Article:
Two-man race for final bullpen spot
Balfour, Dohmann in the running, with no clear front-runner
WINTER HAVEN, Fla. -- The Rays' bullpen is coming into focus, and the final two spots are coming down to two guys, even though it looks like three.
Locks include Troy Percival, Gary Glover, Al Reyes, Dan Wheeler and Trever Miller. J.P. Howell appears to be the sixth guy, which leaves Grant Balfour and Scott Dohmann vying for the final spot.
Rays manager Joe Maddon narrowed down the competition about as far as he cared to prior to Thursday's contest between the Rays and Indians.
Maddon said that he had not told Balfour and Dohmann it was down to them.
"We have not really given them any kind of update in regard to who is still in this competition," he said. "I think they know that. And J.P. is still in the running for this bullpen also; he's done a pretty good job."
"It's kind of come down to those two guys," Maddon said. "The kind of pitcher they are is very similar. Though you would kind of make the case that Balfour might be able to be stretched out to more of a multiple-inning guy, I've seen Dohmann do that last year, also. Stuff-wise, velocity is about the same. Dohmann has a slider; Balfour's breaking ball is more of a slurve. Both have really good arms, very good arms. Both are great guys and they fit."
Both pitchers are out of options, so once cut they would have to clear waivers in order to be assigned to the Rays' Minor Leagues. And if that happens, it's likely either would get claimed. Each pitcher said that he would like to remain a Ray.
"What we've got going on here is a great thing," Dohmann said. "What they've brought in to go along with the talent they had last year, this young talent, what they have going on, it's very positive."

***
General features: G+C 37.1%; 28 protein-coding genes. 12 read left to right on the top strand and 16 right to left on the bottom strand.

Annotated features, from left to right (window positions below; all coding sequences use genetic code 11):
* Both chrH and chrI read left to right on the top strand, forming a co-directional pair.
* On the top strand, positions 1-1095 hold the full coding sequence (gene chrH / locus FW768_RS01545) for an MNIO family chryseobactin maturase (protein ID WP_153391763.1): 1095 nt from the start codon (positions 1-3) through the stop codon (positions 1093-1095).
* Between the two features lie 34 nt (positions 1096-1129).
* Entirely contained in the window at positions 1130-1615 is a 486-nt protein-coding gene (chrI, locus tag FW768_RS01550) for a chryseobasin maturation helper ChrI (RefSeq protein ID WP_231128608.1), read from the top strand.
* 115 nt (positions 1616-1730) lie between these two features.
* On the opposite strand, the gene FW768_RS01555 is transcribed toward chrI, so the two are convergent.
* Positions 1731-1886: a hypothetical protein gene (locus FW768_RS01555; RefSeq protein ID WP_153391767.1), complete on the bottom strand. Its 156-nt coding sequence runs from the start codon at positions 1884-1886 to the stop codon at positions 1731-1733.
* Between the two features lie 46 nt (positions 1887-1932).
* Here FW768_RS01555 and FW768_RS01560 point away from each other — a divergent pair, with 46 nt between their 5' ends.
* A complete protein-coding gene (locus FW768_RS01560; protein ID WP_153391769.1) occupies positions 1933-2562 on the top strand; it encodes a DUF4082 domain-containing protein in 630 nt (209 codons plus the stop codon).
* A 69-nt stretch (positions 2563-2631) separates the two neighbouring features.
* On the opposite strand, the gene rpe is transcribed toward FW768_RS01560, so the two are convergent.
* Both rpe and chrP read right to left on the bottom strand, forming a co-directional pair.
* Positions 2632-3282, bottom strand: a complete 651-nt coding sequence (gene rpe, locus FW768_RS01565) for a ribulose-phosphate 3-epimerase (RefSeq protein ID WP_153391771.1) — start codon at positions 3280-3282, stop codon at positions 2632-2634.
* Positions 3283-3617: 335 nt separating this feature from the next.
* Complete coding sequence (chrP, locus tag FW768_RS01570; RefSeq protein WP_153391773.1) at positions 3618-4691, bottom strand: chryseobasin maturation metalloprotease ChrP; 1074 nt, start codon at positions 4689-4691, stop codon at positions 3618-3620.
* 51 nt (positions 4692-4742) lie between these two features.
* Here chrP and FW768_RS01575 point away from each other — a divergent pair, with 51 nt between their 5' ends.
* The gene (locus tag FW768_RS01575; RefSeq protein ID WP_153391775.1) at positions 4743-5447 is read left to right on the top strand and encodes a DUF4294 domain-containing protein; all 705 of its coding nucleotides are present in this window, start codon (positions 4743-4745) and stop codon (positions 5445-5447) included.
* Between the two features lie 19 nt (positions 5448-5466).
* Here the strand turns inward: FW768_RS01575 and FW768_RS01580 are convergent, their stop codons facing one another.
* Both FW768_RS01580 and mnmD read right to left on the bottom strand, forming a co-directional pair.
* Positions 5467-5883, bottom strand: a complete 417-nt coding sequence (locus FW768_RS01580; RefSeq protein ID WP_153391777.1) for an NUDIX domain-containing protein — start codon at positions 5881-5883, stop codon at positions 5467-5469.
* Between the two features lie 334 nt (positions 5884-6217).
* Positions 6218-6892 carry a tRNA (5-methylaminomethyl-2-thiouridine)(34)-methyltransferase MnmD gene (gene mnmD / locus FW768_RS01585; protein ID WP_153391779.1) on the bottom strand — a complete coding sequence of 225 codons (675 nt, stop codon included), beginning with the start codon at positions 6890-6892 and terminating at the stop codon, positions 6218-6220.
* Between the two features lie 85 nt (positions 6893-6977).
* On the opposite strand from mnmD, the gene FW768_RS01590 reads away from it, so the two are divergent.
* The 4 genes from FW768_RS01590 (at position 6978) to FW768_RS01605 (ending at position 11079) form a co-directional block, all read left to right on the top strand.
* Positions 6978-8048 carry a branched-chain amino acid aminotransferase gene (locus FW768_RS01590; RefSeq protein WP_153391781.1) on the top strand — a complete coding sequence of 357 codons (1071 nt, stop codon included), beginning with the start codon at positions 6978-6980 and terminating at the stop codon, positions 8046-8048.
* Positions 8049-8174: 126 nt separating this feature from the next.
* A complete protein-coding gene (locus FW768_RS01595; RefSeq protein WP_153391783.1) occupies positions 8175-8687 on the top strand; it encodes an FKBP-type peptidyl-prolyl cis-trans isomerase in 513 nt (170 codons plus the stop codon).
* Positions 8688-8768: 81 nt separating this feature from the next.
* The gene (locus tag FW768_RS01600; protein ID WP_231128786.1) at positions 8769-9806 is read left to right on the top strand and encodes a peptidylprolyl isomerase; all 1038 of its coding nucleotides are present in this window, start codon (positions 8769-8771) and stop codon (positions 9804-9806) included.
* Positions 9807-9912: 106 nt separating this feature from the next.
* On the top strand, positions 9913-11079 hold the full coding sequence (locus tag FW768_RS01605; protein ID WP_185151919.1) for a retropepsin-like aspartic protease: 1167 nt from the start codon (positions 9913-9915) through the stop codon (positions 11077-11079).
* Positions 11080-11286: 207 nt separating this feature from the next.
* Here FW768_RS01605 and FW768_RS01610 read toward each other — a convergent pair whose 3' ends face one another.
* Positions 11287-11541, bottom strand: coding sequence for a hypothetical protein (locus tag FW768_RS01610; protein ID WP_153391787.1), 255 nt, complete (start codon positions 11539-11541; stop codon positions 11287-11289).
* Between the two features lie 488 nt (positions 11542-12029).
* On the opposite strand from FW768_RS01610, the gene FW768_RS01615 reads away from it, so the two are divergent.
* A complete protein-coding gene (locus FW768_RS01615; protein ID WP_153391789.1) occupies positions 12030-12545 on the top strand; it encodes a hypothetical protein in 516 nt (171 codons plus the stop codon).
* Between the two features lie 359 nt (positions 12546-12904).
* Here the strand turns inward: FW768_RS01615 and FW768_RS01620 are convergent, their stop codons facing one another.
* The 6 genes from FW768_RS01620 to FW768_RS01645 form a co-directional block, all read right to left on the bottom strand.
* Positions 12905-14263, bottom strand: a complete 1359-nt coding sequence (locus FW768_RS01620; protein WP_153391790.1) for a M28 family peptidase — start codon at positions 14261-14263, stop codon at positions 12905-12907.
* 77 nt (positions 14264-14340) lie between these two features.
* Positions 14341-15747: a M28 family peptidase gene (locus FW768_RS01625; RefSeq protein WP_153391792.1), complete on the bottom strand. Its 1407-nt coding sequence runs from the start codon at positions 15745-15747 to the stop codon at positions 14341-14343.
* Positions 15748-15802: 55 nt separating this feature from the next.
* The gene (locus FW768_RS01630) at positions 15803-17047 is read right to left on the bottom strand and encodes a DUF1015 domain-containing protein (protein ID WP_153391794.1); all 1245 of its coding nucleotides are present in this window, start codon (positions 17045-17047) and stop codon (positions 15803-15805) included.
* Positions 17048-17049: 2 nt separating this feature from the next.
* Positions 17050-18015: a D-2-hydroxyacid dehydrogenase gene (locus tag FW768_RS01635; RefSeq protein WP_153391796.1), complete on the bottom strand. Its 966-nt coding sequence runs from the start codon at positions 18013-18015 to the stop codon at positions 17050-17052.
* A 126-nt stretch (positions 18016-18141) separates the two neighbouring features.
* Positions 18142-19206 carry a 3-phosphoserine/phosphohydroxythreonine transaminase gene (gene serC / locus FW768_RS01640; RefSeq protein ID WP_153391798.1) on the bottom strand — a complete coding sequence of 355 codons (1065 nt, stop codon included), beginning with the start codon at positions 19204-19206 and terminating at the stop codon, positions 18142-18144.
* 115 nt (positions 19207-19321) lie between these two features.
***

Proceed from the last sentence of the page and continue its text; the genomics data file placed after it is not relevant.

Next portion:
On Thursday, Balfour allowed one run in 1 2/3 innings, walking four and striking out three before leaving the game with two outs and the bases loaded in the sixth. Dohmann came in and got a flyout to end the inning, then pitched a scoreless seventh.
Balfour is now 1-0 with a 3.00 ERA this spring, while Dohmann is 0-2 with an 8.74 ERA. In 2007, Balfour went 1-0 with a 6.14 ERA for the Rays, and Dohmann went 3-0 with a 3.31 ERA. So on what criteria do Maddon and company plan to base their evaluation?
"This is going to be based on a lot of different things," Maddon said. "Not just Spring Training. I've had discussions with coaches yesterday; we'll have discussions today; we're just trying to make the right decision. It's not easy. We've finally come to the place where we have some difficult decisions to make."
Balfour said that he's always seen himself being on the team.
"Whether or not they see me being on the team is a different story," Balfour said.
Dohmann said that they are competing against opposing hitters.
"It's not against each other," Dohmann said. "That's not who we're competing against. ... There's so much talent in this camp, it's hard to narrow it down to two guys, but it's looking like it's winding up to be. And it is what it is."
Bill Chastain is a reporter for MLB.com. This story was not subject to the approval of Major League Baseball or its clubs.